Freshman Olivia Lin Studies Writing at University of Chicago


Elizabeth Bolin, Staff Writer, Advanced Journalism

Skillful writing is a talent few have and many enjoy. Words have the ability to move one to tears, change minds or spark a revolution.

This past summer, freshman Olivia Lin took a collegiate level class at the University of Chicago to improve her academic and professional writing through the “Little Red Schoolhouse Program.”

“It has helped me to make my writing intentions clearer and changed the way people respond to my writing,” explained Lin. “So far we have worked on an essay about the book The Hate U Give.

This is not Lin’s first experience in a U of C program. “During the summer, my mom, brother and I stay in Chicago, and my brother goes to U of C Lab School summer classes.”

The Lab School is a private school for elementary through high school students on the same campus as the university. The Lin siblings have been going for about four years now.

“Since I was starting high school, my dad decided I was aging out of the Lab School. They do provide high school summer classes, but I think they’re a little boring–ACT prep? No thanks.”

Lin’s dad is an alum of the University of Chicago, and he took the class when he was younger and thought it would be helpful to her.

Typically the class takes the whole summer, but Lin is taking it every Sunday over Skype.

“I actually didn’t have to apply,” Lin explained. “I just had to find a teacher. My teacher’s name is Justin Howell and he is a professor at U of C.”

Although Lin is only a freshman, with plenty of time in between her and those life-changing decisions the seniors are facing, she wonders about her future often.

“I didn’t actually think of pursuing a career in writing, but now I think it is definitely an option,” said Lin. “I definitely am more creatively talented, so I wouldn’t be surprised if I find myself writing in the future.”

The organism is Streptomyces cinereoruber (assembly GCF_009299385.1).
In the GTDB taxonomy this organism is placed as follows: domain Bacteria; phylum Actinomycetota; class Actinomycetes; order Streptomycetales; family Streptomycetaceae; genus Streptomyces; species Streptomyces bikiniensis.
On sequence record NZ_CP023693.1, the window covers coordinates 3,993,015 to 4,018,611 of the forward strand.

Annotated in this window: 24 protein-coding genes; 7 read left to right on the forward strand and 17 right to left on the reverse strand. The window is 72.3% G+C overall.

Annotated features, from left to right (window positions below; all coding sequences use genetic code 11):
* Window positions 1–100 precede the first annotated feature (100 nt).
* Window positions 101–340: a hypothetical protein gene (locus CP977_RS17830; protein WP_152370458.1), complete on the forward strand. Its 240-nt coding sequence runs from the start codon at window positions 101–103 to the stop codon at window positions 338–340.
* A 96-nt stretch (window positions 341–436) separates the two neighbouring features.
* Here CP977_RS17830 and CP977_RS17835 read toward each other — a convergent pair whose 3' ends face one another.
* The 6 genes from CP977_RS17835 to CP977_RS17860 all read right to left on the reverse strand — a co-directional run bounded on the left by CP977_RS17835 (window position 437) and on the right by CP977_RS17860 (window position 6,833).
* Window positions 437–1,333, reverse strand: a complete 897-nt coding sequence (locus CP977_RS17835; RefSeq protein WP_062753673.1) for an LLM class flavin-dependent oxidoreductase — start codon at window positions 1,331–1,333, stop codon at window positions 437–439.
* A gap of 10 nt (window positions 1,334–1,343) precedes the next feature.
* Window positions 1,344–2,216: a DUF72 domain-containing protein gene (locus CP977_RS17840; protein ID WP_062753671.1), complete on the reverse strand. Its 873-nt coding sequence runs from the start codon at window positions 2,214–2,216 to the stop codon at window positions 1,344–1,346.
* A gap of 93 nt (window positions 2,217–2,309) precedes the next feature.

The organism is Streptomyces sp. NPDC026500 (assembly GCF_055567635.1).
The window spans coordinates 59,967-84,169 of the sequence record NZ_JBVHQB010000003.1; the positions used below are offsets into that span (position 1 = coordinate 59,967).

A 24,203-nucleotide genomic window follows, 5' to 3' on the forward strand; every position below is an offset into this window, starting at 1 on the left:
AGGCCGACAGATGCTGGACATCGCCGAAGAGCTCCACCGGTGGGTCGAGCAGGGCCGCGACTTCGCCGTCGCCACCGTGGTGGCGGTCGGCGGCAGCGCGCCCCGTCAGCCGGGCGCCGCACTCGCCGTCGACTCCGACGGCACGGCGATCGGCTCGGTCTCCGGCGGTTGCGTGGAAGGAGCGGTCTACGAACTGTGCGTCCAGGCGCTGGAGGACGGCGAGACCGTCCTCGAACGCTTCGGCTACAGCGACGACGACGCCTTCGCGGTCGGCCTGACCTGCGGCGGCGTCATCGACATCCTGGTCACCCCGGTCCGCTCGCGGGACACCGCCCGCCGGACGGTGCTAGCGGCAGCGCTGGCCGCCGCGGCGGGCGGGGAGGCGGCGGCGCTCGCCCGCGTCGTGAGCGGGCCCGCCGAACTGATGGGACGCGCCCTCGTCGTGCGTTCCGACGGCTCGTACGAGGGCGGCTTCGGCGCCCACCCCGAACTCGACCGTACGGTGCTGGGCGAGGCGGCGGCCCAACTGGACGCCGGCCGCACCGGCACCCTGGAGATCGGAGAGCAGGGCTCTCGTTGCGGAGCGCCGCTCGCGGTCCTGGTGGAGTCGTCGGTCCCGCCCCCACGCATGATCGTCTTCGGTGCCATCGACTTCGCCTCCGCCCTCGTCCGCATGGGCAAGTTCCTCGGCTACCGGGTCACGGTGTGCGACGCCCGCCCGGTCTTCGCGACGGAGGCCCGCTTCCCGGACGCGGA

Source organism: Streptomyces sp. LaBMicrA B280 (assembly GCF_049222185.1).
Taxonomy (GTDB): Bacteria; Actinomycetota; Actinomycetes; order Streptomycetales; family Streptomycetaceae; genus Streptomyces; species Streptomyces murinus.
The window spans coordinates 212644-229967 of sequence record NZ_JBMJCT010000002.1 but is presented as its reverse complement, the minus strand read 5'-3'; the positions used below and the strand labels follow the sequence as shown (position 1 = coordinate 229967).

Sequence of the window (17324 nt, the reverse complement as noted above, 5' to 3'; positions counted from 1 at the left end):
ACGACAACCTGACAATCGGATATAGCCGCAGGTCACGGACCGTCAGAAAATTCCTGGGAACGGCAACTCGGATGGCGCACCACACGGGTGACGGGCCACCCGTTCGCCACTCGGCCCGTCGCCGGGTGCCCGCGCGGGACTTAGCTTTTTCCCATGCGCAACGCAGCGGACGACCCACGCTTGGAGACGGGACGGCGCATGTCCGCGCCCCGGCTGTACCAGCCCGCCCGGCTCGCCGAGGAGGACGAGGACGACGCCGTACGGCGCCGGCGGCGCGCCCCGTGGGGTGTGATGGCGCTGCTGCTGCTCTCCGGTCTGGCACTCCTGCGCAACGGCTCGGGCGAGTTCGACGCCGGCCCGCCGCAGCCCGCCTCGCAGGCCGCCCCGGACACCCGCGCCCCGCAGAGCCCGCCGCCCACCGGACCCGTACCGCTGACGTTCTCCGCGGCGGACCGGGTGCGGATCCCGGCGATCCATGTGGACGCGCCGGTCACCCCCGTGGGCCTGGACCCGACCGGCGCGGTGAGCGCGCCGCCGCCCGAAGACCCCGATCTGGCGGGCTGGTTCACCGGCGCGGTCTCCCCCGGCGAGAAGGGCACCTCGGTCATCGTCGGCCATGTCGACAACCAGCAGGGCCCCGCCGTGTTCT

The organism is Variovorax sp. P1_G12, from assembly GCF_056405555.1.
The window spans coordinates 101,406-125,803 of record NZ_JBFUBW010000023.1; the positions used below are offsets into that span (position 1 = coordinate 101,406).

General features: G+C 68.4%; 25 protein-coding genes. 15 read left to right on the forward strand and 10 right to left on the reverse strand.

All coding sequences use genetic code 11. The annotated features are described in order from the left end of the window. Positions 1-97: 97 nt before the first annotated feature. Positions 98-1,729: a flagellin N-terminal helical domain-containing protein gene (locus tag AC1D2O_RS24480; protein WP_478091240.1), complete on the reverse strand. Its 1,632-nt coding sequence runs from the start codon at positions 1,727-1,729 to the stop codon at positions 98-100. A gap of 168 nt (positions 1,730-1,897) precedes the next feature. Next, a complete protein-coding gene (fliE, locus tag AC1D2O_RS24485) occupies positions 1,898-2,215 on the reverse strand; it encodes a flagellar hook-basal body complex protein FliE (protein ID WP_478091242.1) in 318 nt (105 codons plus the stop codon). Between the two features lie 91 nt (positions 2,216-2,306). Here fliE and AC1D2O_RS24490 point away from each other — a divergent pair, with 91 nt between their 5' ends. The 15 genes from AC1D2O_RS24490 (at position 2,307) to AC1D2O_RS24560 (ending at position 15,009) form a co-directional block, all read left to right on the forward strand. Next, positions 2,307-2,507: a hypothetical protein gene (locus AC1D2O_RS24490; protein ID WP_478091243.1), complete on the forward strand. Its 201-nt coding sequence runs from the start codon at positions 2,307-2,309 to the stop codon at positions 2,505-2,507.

Lin considers her mom the person who has influenced her most.

“She’s always there for me. She’s there for me when I’m crying over something stupid to when I’m yelling at her for making me clean my room. She is definitely great at being a mom. She doesn’t really do hugs, but she does fill my room with books that are about empowering myself. I think she’s the one who really helped me figure out my love for writing. She has bought me some of my favorite books that have inspired me to write hundreds of poems.”

Lin’s genre of choice is poetry because “It has fewer rules.”

“I think one of my biggest questions is how authors are able to convey so much emotion into their writing,” shared Lin. “A mere page in a book can change the way people see the world. A book can make you cry or make you want to punch a wall. Writing has so much power. It is insanely influential and I want to learn how to make my writing like that.”

If given the opportunity to address her classmates and fellow NDA students, Lin would tell them to “Do what you love. It doesn’t matter if people judge you or not. It shouldn’t matter what other people think and it will make you so much happier if you just ignore what people say or think about you. Writing may not be the most popular thing, but it allows me to express what I may not be able to say out loud.”